Then, it was hummingbirds that kept distracting me from my reading; or was my reading the distraction from what God intended to be the main attraction?  The divine engineering of hummingbirds is incredible!  I had as many as four in view at one time as they took turns at the feeder.  One of them would drink the red nectar and then fly away to the same branch on a massive fir about 30 feet away, doing this repeatedly and landing at almost the same exact spot on the tree.  Was this a routine?  A rut?  Was there a reason?  Again, I didn’t know.

(A brief aside about the hummingbird feeder for the benefit of my relatives in Tennessee and Indiana who know their horses and mules…  The feeder was suspended from a decorative piece of iron, crooked at the top, and crowned with the image of a horse.  It took me a long time, but I finally noticed that, despite being right in the heart of Thoroughbred country, it was a Tennessee Walking Horse that adorned the feeder frame.  Just a bit of “irony” (pun intended) and further evidence that all were welcome at this Kentucky Abbey!)

Occasionally, a hummingbird would fly close to the feeder while another was imbibing and would summarily be chased away.  I wasn’t sure if this was playfulness or micro-agression at work, but the two would dip, dive, and bank in an aerial ballet and then rocket out of sight.  Though normally silent in flight (at least to my ears), they emitted a distinct hum (thus their name, I suppose) as they shifted into warp drive on these high-speed chases.  Ornithologists and bird enthusiasts can correct me on this if I’m mistaken, but on two occasions I heard what amounted to a “chirpy” sound from them during their pas de deux.  It was brief, but definitely audible.

Speaking of chirping, a mockingbird was providing the backing track to the entire hummingbird show.  The songs of the other birds earlier in the day had been mere warm-up acts in this outdoor music festival.  The mockingbird, sitting in a nearby cedar, was the headliner and the showstopper!  It went through every tune in its repertoire, never wavering or waning in strength and clarity of voice.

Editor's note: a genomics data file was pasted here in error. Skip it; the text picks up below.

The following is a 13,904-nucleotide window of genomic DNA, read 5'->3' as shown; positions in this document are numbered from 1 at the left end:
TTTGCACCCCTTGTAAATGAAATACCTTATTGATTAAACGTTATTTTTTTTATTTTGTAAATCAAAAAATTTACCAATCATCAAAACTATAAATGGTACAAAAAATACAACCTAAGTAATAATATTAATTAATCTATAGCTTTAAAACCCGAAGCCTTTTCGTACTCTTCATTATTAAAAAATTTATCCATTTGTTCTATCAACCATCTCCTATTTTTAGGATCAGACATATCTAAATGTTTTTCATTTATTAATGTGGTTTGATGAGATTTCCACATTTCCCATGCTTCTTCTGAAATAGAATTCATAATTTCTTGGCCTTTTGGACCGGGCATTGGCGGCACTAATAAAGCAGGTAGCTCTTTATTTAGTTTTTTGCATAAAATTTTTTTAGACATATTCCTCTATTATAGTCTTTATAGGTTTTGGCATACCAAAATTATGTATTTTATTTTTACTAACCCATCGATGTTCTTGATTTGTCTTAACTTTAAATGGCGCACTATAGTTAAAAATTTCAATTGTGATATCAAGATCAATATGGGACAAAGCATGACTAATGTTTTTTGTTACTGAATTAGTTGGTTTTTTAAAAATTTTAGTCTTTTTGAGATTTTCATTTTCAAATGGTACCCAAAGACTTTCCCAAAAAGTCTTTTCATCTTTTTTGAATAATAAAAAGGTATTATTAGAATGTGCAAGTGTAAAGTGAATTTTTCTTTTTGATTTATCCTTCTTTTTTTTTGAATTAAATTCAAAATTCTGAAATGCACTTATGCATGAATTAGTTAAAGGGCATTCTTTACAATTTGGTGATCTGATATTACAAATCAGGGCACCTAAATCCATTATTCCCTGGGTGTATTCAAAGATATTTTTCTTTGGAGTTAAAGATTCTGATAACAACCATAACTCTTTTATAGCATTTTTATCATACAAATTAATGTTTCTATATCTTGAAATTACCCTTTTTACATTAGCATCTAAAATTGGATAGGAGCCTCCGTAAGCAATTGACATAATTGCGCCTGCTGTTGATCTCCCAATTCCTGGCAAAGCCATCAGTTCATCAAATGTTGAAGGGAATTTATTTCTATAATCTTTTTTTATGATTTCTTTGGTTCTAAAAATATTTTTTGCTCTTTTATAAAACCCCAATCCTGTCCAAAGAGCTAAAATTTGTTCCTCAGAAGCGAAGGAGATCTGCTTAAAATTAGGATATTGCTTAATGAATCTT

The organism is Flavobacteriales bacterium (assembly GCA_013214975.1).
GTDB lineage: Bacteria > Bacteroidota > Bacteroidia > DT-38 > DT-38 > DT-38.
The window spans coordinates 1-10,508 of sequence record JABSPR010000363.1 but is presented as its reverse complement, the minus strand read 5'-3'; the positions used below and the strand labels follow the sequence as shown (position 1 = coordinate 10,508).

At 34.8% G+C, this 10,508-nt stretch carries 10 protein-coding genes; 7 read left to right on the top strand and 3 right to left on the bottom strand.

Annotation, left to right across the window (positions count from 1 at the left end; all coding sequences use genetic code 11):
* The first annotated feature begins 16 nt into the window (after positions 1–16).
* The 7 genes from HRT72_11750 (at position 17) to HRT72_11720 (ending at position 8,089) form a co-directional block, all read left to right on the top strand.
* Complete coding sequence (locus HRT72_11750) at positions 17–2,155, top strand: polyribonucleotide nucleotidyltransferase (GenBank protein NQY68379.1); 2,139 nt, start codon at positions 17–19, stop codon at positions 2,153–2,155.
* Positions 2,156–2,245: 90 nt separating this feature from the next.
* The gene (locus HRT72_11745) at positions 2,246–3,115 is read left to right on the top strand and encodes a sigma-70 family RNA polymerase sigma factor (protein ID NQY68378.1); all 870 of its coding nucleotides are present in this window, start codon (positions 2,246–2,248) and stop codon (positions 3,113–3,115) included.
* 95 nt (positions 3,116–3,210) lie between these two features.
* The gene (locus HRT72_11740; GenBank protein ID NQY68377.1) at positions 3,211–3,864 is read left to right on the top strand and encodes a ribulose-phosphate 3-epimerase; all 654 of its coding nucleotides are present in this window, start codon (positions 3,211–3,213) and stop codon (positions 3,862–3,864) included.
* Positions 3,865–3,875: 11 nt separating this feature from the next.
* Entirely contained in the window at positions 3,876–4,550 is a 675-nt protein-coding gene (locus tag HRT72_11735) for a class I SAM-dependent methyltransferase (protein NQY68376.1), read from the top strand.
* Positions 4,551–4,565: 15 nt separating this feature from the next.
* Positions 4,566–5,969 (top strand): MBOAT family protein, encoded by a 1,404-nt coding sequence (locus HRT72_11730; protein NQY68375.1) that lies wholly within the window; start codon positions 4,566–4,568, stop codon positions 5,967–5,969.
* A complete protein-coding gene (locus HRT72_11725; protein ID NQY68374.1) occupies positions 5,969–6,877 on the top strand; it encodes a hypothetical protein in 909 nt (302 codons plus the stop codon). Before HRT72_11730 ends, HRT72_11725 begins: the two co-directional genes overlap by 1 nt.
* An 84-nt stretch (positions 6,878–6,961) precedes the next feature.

All nature sings, and round me rings the music of the spheres.

The birds their carols raise; the morning light, the lily white, declare their Maker’s praise.”

This is my Father’s world!

Guesthouse Pond at Abbey of Gethsemani

Monday, September 17

“Checked into my room at 11:30 – about to go to the dining room on the ground floor.  Silence is observed in the dining rooms, hallways, stairwells, porches, gardens, etc.  Silence is serious here!  I am anxious to experience it, along with solitude, over the next four days.  Very grateful for this opportunity.  I’m serious about drawing closer to God, developing a more real and consistent devotional life, and leading my family as a more dedicated, more selfless disciple of Jesus Christ.”

Those were the initial thoughts that I jotted down as I was getting settled into my room in the retreat house on Monday morning.  I had been anticipating this retreat for four months, and I was very excited about spending the week in a context of silence.  But, to be perfectly honest, I wasn’t exactly sure how silence “worked” in practical terms.  I had never done this before.  I’ve spent most of life talking, a lot.  It’s pretty much an occupational hazard for me; it’s what I do.  I’m expected to have something to say, always, and to do so with “relentless regularity,” as Robert Oglesby once described the week-to-week demands of ministry.

Was this going to be complete silence?  Mostly silence?  Strongly suggested silence or seriously enforced silence?  I got my answer as I carried my bag from the parking lot down the sidewalk toward the guest house, church, and monastic quarters at the Abbey.  There was a sign posted on both sides of the walkway that read, “Church Entrance – Silence Beyond This Point.”  Well, that was helpful!  Questions answered!